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Ubuntu for Android|Features|requirements

Ubuntu for Android

Ubuntu for Android was a free and open source variant of Ubuntu designed to run on Android phones that is no longer maintained. It was expected to come pre-loaded on several phones. An Ubuntu for Android mock-up was shown at Mobile World Congress 2012. As of April 2014, this project is no longer under active development by Canonical which stated “development within Ubuntu [..] is complete. To take the development further requires a launch partner in order to make the necessary modifications on the Android side.” While Canonical is “very much open to such a partnership”, its current focus is now on Ubuntu Touch that does not include Android (but also uses the Linux kernel



  • Both Ubuntu and Android run at the same time on the mobile device, without emulation orvirtualization, and without the need to reboot. This is possible because both Ubuntu and Android share the same kernel (Linux).
  • When the device is connected to a desktop monitor, it features a standard Ubuntu Desktop interface (Unity).
  • When the device is connected to a TV, the interface featured is the Ubuntu TV experience.
  • Ability to run standard Ubuntu Desktop applications, like Firefox, Thunderbird, VLC, etc.
  • Ability to run Android applications on the Ubuntu Desktop.
  • Make and receive calls and SMSs directly from the Desktop.

System requirements

According to Canonical a phone needs the following requirements:

  • Dual-core 1 GHz CPU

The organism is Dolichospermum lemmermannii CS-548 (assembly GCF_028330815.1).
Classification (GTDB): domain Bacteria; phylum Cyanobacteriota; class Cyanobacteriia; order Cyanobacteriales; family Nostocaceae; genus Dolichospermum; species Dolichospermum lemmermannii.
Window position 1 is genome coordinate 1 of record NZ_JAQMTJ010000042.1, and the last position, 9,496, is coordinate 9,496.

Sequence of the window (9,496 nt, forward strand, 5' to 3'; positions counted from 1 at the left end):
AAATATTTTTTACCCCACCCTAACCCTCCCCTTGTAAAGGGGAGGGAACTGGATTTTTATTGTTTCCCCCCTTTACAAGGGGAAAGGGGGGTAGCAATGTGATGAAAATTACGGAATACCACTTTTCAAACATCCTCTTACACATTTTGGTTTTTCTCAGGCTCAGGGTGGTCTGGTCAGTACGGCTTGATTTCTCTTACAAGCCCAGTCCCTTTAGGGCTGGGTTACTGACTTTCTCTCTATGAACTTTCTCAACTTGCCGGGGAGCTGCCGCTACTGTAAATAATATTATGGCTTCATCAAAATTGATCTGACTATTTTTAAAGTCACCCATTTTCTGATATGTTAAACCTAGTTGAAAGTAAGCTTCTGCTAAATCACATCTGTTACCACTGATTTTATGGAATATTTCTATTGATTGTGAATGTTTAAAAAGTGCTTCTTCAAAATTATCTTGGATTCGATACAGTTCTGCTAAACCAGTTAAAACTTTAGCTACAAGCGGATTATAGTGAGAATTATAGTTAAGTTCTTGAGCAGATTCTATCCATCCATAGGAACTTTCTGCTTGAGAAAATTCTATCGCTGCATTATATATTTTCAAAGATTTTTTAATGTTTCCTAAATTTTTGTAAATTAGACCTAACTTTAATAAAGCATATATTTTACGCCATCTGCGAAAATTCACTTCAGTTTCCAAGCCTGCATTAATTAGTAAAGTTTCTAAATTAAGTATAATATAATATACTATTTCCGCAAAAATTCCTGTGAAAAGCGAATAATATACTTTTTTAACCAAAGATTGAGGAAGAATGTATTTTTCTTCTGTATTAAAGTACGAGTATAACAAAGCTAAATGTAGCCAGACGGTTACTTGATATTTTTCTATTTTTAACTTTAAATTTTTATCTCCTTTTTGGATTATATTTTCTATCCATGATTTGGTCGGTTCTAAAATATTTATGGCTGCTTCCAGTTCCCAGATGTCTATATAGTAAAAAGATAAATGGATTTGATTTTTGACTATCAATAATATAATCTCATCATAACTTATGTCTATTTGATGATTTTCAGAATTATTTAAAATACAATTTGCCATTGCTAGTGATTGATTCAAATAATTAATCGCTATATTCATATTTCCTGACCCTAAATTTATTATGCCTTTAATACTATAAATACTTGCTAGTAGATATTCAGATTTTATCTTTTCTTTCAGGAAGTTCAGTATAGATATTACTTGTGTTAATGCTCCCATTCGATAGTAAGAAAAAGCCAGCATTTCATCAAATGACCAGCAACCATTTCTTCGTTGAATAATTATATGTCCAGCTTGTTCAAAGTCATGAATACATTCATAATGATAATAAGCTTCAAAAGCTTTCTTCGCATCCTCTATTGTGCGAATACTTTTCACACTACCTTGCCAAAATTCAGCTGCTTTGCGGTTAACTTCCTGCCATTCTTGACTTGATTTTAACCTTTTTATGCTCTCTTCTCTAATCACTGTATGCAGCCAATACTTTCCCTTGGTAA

• Video acceleration: shared kernel driver with associated X driver; OpenGL, ES/EGL
  • Storage: 2 GB for OS disk image
  • HDMI: video-out with secondary framebuffer device
  • USB host mode
  • 512 MB RAM

n a conference in London, on 2 January 2013, Mark Shuttleworth unveiled the concept for an upcoming mobile operating system – “Ubuntu Touch”, that will probably be released “by the end of the year. The device(s) on which it will be released will deliver a personalised, full screen-to-screen experience – with a ‘welcome screen, not a lock screen'”. Thereafter, a concept for one phone with Ubuntu for Phones was published on Ubuntu’s official channel on YouTube, in which it is shown as a simple, rounded bar-type smartphone, with no buttons on the front, unlike what is usually seen on most smartphones. The Welcome Screen is shown to have the standard Ubuntu background image, with digital clock on top, and small-to-big circles in the centre, circulating Unread/Notifications/Talk Time. Each of these parts appear and fade each after the other, while changing the colour of the circles in the background and the placement of the little ones. From the Welcome screen, the user could swipe to any of the four directions: up for notifications, left for the app menu, swipe from the right to launch the previous app, and swipe from the bottom to display the operations menu. Also, the user would be able to launch Voice Control by touching the bottom-right corner outside the interface, where the soft buttons would be on other smartphones. In the main menu, you could swipe far to the bottom and release to launch the Home Screen.The Ubuntu for Android project, as said, is the first step for this new phone OS. Developers will be able to create one app, with two interfaces: a smartphone UI, and, when docked, a desktop UI. The software would then be integrated with Qube, and Quickly development (as told in the OMG! Ubuntu’s Google+ hangout). Full information about the phone and OS is currently available in Ubuntu’s official page for the product“Ubuntu on phones”. Ubuntu.. A Developer Preview was released in February 2013.

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